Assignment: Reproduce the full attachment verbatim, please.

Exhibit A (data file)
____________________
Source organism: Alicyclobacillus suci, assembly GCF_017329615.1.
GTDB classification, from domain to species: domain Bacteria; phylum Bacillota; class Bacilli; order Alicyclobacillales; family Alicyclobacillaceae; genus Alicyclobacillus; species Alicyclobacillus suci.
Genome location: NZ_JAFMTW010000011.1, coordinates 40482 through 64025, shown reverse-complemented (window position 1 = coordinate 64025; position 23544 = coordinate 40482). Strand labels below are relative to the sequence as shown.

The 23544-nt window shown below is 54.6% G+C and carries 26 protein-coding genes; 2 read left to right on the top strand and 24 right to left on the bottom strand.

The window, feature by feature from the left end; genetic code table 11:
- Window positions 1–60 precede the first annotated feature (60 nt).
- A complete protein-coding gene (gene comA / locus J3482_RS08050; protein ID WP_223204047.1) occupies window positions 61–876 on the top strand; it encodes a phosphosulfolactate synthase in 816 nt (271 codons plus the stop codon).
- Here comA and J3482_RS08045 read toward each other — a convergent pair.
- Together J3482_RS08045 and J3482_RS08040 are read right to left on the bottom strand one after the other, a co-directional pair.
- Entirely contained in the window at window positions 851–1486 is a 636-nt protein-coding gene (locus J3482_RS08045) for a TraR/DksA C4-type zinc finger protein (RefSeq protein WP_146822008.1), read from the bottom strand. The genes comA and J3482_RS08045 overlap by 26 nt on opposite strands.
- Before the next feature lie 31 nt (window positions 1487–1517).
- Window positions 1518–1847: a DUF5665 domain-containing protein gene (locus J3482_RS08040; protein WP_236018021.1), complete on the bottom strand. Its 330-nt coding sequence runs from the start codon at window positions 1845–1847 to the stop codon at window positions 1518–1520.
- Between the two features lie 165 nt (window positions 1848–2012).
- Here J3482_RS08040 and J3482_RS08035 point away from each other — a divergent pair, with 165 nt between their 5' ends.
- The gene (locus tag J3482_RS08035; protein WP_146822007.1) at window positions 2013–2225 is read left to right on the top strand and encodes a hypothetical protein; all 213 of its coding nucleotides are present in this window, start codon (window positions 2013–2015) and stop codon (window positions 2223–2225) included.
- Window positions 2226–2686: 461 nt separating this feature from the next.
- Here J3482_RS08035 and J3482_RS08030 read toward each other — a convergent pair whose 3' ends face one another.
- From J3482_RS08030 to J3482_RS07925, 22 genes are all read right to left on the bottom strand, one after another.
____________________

Source organism: Alicyclobacillus suci, assembly GCF_017329615.1.
GTDB classification, from domain to species: domain Bacteria; phylum Bacillota; class Bacilli; order Alicyclobacillales; family Alicyclobacillaceae; genus Alicyclobacillus; species Alicyclobacillus suci.
Genome location: NZ_JAFMTW010000011.1, coordinates 40482 through 64025, shown reverse-complemented (window position 1 = coordinate 64025; position 23544 = coordinate 40482). Strand labels below are relative to the sequence as shown.

The 23544-nt window shown below is 54.6% G+C and carries 26 protein-coding genes; 2 read left to right on the top strand and 24 right to left on the bottom strand.

The window, feature by feature from the left end; genetic code table 11:
- Window positions 1–60 precede the first annotated feature (60 nt).
- A complete protein-coding gene (gene comA / locus J3482_RS08050; protein ID WP_223204047.1) occupies window positions 61–876 on the top strand; it encodes a phosphosulfolactate synthase in 816 nt (271 codons plus the stop codon).
- Here comA and J3482_RS08045 read toward each other — a convergent pair.
- Together J3482_RS08045 and J3482_RS08040 are read right to left on the bottom strand one after the other, a co-directional pair.
- Entirely contained in the window at window positions 851–1486 is a 636-nt protein-coding gene (locus J3482_RS08045) for a TraR/DksA C4-type zinc finger protein (RefSeq protein WP_146822008.1), read from the bottom strand. The genes comA and J3482_RS08045 overlap by 26 nt on opposite strands.
- Before the next feature lie 31 nt (window positions 1487–1517).
- Window positions 1518–1847: a DUF5665 domain-containing protein gene (locus J3482_RS08040; protein WP_236018021.1), complete on the bottom strand. Its 330-nt coding sequence runs from the start codon at window positions 1845–1847 to the stop codon at window positions 1518–1520.
- Between the two features lie 165 nt (window positions 1848–2012).
- Here J3482_RS08040 and J3482_RS08035 point away from each other — a divergent pair, with 165 nt between their 5' ends.
- The gene (locus tag J3482_RS08035; protein WP_146822007.1) at window positions 2013–2225 is read left to right on the top strand and encodes a hypothetical protein; all 213 of its coding nucleotides are present in this window, start codon (window positions 2013–2015) and stop codon (window positions 2223–2225) included.
- Window positions 2226–2686: 461 nt separating this feature from the next.
- Here J3482_RS08035 and J3482_RS08030 read toward each other — a convergent pair whose 3' ends face one another.
- From J3482_RS08030 to J3482_RS07925, 22 genes are all read right to left on the bottom strand, one after another.